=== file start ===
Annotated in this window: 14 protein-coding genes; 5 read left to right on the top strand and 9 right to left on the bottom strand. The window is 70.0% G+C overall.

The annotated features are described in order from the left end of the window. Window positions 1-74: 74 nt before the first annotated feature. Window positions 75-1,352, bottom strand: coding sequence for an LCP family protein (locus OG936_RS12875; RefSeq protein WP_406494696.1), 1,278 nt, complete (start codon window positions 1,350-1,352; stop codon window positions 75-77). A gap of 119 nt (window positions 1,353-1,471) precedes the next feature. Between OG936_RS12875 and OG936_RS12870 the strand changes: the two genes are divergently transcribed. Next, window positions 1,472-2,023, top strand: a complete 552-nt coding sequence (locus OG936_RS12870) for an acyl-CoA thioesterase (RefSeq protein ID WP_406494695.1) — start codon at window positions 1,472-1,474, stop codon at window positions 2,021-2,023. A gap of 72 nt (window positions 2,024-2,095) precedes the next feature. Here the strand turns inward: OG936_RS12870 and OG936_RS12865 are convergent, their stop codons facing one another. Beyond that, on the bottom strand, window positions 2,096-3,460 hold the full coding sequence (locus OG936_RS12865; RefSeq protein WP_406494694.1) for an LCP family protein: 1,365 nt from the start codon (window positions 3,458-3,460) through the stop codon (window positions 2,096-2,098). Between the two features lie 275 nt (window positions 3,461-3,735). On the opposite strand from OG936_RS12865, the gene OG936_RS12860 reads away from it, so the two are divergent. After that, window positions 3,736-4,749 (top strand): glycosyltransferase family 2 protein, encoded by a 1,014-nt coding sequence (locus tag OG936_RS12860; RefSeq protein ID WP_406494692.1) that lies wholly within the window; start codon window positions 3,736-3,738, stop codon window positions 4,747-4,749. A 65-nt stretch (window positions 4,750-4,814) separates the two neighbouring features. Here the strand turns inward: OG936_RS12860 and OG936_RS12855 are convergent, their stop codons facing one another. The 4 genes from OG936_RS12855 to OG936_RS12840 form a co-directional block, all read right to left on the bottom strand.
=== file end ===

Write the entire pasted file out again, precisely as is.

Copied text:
Annotated in this window: 14 protein-coding genes; 5 read left to right on the top strand and 9 right to left on the bottom strand. The window is 70.0% G+C overall.

The annotated features are described in order from the left end of the window. Window positions 1-74: 74 nt before the first annotated feature. Window positions 75-1,352, bottom strand: coding sequence for an LCP family protein (locus OG936_RS12875; RefSeq protein WP_406494696.1), 1,278 nt, complete (start codon window positions 1,350-1,352; stop codon window positions 75-77). A gap of 119 nt (window positions 1,353-1,471) precedes the next feature. Between OG936_RS12875 and OG936_RS12870 the strand changes: the two genes are divergently transcribed. Next, window positions 1,472-2,023, top strand: a complete 552-nt coding sequence (locus OG936_RS12870) for an acyl-CoA thioesterase (RefSeq protein ID WP_406494695.1) — start codon at window positions 1,472-1,474, stop codon at window positions 2,021-2,023. A gap of 72 nt (window positions 2,024-2,095) precedes the next feature. Here the strand turns inward: OG936_RS12870 and OG936_RS12865 are convergent, their stop codons facing one another. Beyond that, on the bottom strand, window positions 2,096-3,460 hold the full coding sequence (locus OG936_RS12865; RefSeq protein WP_406494694.1) for an LCP family protein: 1,365 nt from the start codon (window positions 3,458-3,460) through the stop codon (window positions 2,096-2,098). Between the two features lie 275 nt (window positions 3,461-3,735). On the opposite strand from OG936_RS12865, the gene OG936_RS12860 reads away from it, so the two are divergent. After that, window positions 3,736-4,749 (top strand): glycosyltransferase family 2 protein, encoded by a 1,014-nt coding sequence (locus tag OG936_RS12860; RefSeq protein ID WP_406494692.1) that lies wholly within the window; start codon window positions 3,736-3,738, stop codon window positions 4,747-4,749. A 65-nt stretch (window positions 4,750-4,814) separates the two neighbouring features. Here the strand turns inward: OG936_RS12860 and OG936_RS12855 are convergent, their stop codons facing one another. The 4 genes from OG936_RS12855 to OG936_RS12840 form a co-directional block, all read right to left on the bottom strand.